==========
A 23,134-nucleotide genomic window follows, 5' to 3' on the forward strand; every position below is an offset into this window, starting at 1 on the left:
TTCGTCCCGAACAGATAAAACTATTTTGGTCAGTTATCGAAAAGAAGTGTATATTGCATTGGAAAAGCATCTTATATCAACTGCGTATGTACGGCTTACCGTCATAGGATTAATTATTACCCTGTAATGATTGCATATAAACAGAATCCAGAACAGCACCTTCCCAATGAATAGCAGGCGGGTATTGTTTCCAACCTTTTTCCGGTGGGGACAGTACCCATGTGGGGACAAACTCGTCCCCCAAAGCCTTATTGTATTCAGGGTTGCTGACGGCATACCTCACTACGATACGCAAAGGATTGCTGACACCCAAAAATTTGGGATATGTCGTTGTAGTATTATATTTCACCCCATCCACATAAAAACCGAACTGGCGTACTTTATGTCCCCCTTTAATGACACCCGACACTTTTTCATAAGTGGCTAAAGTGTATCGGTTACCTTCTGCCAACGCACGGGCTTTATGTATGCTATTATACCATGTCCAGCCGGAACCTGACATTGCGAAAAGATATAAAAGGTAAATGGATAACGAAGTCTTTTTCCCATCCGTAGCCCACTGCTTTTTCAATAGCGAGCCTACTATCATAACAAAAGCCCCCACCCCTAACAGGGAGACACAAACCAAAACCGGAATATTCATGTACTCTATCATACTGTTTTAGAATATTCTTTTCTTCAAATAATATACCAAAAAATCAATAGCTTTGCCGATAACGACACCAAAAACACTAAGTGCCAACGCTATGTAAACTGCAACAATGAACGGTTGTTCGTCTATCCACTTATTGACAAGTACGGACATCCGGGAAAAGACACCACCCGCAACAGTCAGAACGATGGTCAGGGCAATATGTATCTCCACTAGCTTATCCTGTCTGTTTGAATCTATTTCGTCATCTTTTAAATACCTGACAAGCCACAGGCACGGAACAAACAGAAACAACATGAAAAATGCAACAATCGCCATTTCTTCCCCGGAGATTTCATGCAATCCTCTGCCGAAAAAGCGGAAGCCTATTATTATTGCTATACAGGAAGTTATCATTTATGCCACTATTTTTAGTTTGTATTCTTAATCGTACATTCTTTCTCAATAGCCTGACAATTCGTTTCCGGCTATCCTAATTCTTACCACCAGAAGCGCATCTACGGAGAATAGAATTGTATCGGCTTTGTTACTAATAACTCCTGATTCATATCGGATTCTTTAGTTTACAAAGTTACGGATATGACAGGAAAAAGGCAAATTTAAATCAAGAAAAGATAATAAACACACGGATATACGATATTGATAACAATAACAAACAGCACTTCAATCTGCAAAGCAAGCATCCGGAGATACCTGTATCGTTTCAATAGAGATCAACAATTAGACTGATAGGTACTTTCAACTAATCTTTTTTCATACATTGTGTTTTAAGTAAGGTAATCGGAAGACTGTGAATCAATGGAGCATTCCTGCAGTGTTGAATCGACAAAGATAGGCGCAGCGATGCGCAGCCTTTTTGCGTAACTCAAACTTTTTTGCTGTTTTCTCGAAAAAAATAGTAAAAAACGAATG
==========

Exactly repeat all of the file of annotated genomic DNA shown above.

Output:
A 23,134-nucleotide genomic window follows, 5' to 3' on the forward strand; every position below is an offset into this window, starting at 1 on the left:
TTCGTCCCGAACAGATAAAACTATTTTGGTCAGTTATCGAAAAGAAGTGTATATTGCATTGGAAAAGCATCTTATATCAACTGCGTATGTACGGCTTACCGTCATAGGATTAATTATTACCCTGTAATGATTGCATATAAACAGAATCCAGAACAGCACCTTCCCAATGAATAGCAGGCGGGTATTGTTTCCAACCTTTTTCCGGTGGGGACAGTACCCATGTGGGGACAAACTCGTCCCCCAAAGCCTTATTGTATTCAGGGTTGCTGACGGCATACCTCACTACGATACGCAAAGGATTGCTGACACCCAAAAATTTGGGATATGTCGTTGTAGTATTATATTTCACCCCATCCACATAAAAACCGAACTGGCGTACTTTATGTCCCCCTTTAATGACACCCGACACTTTTTCATAAGTGGCTAAAGTGTATCGGTTACCTTCTGCCAACGCACGGGCTTTATGTATGCTATTATACCATGTCCAGCCGGAACCTGACATTGCGAAAAGATATAAAAGGTAAATGGATAACGAAGTCTTTTTCCCATCCGTAGCCCACTGCTTTTTCAATAGCGAGCCTACTATCATAACAAAAGCCCCCACCCCTAACAGGGAGACACAAACCAAAACCGGAATATTCATGTACTCTATCATACTGTTTTAGAATATTCTTTTCTTCAAATAATATACCAAAAAATCAATAGCTTTGCCGATAACGACACCAAAAACACTAAGTGCCAACGCTATGTAAACTGCAACAATGAACGGTTGTTCGTCTATCCACTTATTGACAAGTACGGACATCCGGGAAAAGACACCACCCGCAACAGTCAGAACGATGGTCAGGGCAATATGTATCTCCACTAGCTTATCCTGTCTGTTTGAATCTATTTCGTCATCTTTTAAATACCTGACAAGCCACAGGCACGGAACAAACAGAAACAACATGAAAAATGCAACAATCGCCATTTCTTCCCCGGAGATTTCATGCAATCCTCTGCCGAAAAAGCGGAAGCCTATTATTATTGCTATACAGGAAGTTATCATTTATGCCACTATTTTTAGTTTGTATTCTTAATCGTACATTCTTTCTCAATAGCCTGACAATTCGTTTCCGGCTATCCTAATTCTTACCACCAGAAGCGCATCTACGGAGAATAGAATTGTATCGGCTTTGTTACTAATAACTCCTGATTCATATCGGATTCTTTAGTTTACAAAGTTACGGATATGACAGGAAAAAGGCAAATTTAAATCAAGAAAAGATAATAAACACACGGATATACGATATTGATAACAATAACAAACAGCACTTCAATCTGCAAAGCAAGCATCCGGAGATACCTGTATCGTTTCAATAGAGATCAACAATTAGACTGATAGGTACTTTCAACTAATCTTTTTTCATACATTGTGTTTTAAGTAAGGTAATCGGAAGACTGTGAATCAATGGAGCATTCCTGCAGTGTTGAATCGACAAAGATAGGCGCAGCGATGCGCAGCCTTTTTGCGTAACTCAAACTTTTTTGCTGTTTTCTCGAAAAAAATAGTAAAAAACGAATG